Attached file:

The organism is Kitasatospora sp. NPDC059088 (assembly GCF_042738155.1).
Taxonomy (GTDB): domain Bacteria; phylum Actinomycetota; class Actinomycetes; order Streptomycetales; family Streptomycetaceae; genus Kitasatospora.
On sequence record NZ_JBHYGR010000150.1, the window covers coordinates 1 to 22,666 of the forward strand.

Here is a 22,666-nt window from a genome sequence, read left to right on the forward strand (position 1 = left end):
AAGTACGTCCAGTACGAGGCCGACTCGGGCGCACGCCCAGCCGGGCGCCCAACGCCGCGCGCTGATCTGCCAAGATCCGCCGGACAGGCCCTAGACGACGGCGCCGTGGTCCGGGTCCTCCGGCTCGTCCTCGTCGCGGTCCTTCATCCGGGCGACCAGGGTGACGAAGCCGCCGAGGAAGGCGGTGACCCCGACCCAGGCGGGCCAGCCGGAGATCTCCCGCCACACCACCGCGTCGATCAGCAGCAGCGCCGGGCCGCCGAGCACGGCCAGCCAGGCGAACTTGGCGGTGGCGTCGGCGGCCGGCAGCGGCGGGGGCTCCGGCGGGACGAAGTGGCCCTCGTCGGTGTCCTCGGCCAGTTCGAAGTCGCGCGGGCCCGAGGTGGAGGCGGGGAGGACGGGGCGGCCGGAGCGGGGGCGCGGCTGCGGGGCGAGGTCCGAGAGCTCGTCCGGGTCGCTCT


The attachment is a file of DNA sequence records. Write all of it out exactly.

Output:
The organism is Kitasatospora sp. NPDC059088 (assembly GCF_042738155.1).
Taxonomy (GTDB): domain Bacteria; phylum Actinomycetota; class Actinomycetes; order Streptomycetales; family Streptomycetaceae; genus Kitasatospora.
On sequence record NZ_JBHYGR010000150.1, the window covers coordinates 1 to 22,666 of the forward strand.

Here is a 22,666-nt window from a genome sequence, read left to right on the forward strand (position 1 = left end):
AAGTACGTCCAGTACGAGGCCGACTCGGGCGCACGCCCAGCCGGGCGCCCAACGCCGCGCGCTGATCTGCCAAGATCCGCCGGACAGGCCCTAGACGACGGCGCCGTGGTCCGGGTCCTCCGGCTCGTCCTCGTCGCGGTCCTTCATCCGGGCGACCAGGGTGACGAAGCCGCCGAGGAAGGCGGTGACCCCGACCCAGGCGGGCCAGCCGGAGATCTCCCGCCACACCACCGCGTCGATCAGCAGCAGCGCCGGGCCGCCGAGCACGGCCAGCCAGGCGAACTTGGCGGTGGCGTCGGCGGCCGGCAGCGGCGGGGGCTCCGGCGGGACGAAGTGGCCCTCGTCGGTGTCCTCGGCCAGTTCGAAGTCGCGCGGGCCCGAGGTGGAGGCGGGGAGGACGGGGCGGCCGGAGCGGGGGCGCGGCTGCGGGGCGAGGTCCGAGAGCTCGTCCGGGTCGCTCT